It’s Not Recognition I Want, But A Thank You Helps

Handprint flowers on the tables of the volunteer luncheonI’m about to attend my first Volunteer Recognition Luncheon. What do I wear? Who will I sit by? Wish me luck.

It isn’t the first time I’ve volunteered, but it’s the first time I’ve attended a recognition event for doing so. I’ve volunteered in a minor capacity at my children’s elementary school since my oldest was in kindergarten, nine years ago. Paul and I have been the classroom’s mystery reader, read one-on-one with struggling students and moderated reading group discussions. We’ve found our niche, and volunteered consistently—not frequently—but consistently throughout the elementary school years. Now it’s our last year before our youngest child moves on.

So why is this the first time I’m going? Honestly, I’m a little embarrassed to be recognized with the same people who give so much more to the school. I’ve never been on a field trip. I pay PTA dues but have only attended one meeting. I never worked in the kitchen for a family fun night. These are the volunteer workers who are the backbone of that school. How can I sit by them when I’ve done so little?

I belittle my own service there, but I give much of my time away for free in other places so I do know the value all volunteers add to anything and everything. Chances are good that if a person is giving in one organization, they are giving to another. Once we start giving we continue to give because we feel that value added to the organization and to our own life. In reality, we’ve already been paid for that service before it even comes time to recognize the effort.

Still, a thank you is always nice, so I’m off to receive mine (in a somewhat embarrassed way), and I’ll finish this post when I return and tell you how it goes. . . .

. . . And now, I’m back, again.

My daughter’s class presented a skit illustrating each letter of the word VOLUNTEER. She was the U. I sat and ate with four or five friends and acquaintances, made contact with a friend who is moving next week, and met a woman whose first grade daughter does her own laundry. We all admired the decorations created by little hands to express appreciation. On the way out, I met a retired gentlemen who reads pirate stories to the first grade classes all over the district. And we applauded those core volunteers who really give the most effort.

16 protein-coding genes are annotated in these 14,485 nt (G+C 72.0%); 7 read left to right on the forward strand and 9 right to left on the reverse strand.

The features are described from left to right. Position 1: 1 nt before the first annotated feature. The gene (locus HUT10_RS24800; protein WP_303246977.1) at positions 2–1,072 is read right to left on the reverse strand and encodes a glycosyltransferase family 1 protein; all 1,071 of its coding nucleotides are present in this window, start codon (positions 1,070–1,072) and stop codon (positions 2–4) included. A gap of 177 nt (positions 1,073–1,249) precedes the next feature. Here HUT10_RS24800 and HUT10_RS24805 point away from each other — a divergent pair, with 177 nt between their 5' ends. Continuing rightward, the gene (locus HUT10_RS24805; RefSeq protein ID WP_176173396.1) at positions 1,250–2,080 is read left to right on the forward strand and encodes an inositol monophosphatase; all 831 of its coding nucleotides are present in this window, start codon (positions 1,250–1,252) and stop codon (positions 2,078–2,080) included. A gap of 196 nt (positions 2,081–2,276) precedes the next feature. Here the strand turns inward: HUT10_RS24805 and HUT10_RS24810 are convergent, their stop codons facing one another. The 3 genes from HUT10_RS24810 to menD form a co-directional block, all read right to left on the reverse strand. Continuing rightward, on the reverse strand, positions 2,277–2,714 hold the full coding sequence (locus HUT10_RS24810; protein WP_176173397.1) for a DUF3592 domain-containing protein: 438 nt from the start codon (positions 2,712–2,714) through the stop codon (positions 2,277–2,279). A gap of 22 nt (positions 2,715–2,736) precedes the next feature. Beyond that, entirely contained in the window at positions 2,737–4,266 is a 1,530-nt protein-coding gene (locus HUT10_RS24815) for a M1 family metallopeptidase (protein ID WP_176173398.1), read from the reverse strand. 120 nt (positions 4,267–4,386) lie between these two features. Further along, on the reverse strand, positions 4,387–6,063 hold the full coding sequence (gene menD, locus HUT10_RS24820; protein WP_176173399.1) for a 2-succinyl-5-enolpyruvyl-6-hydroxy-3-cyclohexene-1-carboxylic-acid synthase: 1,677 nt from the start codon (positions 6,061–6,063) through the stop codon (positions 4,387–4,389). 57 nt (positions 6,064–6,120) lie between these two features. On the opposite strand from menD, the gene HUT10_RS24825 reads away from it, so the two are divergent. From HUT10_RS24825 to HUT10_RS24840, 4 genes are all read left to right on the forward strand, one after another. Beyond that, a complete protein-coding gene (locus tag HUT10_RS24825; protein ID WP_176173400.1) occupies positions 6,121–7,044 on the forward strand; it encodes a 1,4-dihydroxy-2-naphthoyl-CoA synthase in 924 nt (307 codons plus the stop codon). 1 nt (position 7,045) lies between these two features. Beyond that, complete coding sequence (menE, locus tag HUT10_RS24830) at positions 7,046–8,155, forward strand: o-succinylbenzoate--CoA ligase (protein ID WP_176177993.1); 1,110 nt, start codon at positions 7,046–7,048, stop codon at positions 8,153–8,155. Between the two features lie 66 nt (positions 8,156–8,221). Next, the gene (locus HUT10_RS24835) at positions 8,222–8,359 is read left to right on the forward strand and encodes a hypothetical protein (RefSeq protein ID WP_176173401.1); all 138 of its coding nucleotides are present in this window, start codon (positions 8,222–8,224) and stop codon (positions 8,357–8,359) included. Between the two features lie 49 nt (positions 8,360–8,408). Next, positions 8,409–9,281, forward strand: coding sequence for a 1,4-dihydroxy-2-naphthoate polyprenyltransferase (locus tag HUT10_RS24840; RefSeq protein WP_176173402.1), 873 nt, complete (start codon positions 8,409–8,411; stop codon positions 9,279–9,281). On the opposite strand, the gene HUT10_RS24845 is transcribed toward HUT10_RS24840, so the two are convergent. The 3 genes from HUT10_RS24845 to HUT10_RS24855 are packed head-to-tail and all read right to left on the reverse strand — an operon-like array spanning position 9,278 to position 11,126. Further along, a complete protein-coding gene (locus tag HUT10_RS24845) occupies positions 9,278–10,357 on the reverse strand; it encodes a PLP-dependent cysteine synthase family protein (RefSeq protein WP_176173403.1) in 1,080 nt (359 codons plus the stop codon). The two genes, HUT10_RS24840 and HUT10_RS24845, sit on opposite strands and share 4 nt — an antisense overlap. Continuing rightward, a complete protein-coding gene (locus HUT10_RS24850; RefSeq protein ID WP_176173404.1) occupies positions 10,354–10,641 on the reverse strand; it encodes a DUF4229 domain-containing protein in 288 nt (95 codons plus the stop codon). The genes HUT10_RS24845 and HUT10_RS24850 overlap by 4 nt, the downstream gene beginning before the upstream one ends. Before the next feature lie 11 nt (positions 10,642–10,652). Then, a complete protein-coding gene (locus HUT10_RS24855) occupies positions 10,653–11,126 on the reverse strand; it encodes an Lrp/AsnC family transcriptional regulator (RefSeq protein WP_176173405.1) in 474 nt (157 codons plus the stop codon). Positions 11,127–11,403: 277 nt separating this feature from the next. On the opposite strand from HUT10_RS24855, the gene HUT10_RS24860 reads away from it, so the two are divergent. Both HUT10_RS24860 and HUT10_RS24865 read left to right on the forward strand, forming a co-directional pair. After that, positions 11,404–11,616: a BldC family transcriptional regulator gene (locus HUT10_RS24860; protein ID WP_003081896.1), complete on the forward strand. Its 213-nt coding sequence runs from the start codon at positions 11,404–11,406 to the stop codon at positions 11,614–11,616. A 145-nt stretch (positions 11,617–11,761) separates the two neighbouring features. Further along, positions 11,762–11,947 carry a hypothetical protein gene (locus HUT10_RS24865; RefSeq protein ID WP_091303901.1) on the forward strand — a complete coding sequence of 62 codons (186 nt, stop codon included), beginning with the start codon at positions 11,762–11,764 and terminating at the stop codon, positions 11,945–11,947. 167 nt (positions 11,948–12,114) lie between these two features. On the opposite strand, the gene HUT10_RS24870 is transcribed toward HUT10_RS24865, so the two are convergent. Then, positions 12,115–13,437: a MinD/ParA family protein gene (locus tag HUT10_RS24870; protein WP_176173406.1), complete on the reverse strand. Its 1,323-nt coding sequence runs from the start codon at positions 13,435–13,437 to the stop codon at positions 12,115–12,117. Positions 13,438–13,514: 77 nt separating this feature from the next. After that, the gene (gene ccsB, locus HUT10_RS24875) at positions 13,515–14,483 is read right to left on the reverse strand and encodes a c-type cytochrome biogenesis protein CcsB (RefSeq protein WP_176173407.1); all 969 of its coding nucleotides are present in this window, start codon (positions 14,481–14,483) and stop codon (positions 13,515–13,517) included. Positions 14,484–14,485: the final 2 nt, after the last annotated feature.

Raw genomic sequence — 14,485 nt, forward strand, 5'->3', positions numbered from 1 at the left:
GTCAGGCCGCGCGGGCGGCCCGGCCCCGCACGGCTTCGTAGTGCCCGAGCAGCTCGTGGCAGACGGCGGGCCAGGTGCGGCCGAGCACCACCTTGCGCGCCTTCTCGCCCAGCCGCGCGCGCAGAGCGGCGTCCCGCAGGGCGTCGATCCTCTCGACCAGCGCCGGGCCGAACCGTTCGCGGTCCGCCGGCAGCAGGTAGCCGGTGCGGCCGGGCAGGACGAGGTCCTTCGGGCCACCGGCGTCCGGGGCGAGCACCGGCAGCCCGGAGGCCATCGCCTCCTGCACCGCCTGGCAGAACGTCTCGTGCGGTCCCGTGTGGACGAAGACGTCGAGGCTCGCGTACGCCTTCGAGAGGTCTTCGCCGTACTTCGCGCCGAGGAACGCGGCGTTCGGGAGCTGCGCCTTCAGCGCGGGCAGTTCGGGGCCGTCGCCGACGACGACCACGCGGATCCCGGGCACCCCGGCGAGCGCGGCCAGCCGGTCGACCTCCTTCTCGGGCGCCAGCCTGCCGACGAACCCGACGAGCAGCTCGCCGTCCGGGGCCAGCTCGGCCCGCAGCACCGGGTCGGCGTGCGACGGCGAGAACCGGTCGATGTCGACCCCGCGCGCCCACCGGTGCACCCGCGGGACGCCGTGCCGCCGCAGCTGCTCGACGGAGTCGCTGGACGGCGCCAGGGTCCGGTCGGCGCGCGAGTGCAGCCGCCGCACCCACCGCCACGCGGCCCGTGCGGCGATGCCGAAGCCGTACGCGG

There is no question these volunteers’ efforts were important, but was it important for me to take part, too? Although none of us was looking for recognition and all of us felt sheepish about accepting it, the thank you spurred us to make honest personal interactions with each other while we were there. I left encouraged to do more. I dropped by two friends’ homes and my husband’s office on the way home, wanting that real, human community connection.

Last week, I received a thank you note in my mailbox from someone with whom I served in a volunteer capacity for long hours over several years. The time frame said something to me. It said she waited until her gratitude was genuine. It said that the service touched her life. When she reached out like this, I recalled how she touched mine. That was one of the best recognitions I’ve ever received.

The simple, often private, and personal words of appreciation like, “Thank you for your service,” motivate us to continue. We know someone received what we gave, and we’re ready to give again.

1 Comment

  1. An Ordinary Mom
    May 6, 2009

    This is such a simple yet powerful concept. Service begets service … just like in little kids, sleep begets sleep.

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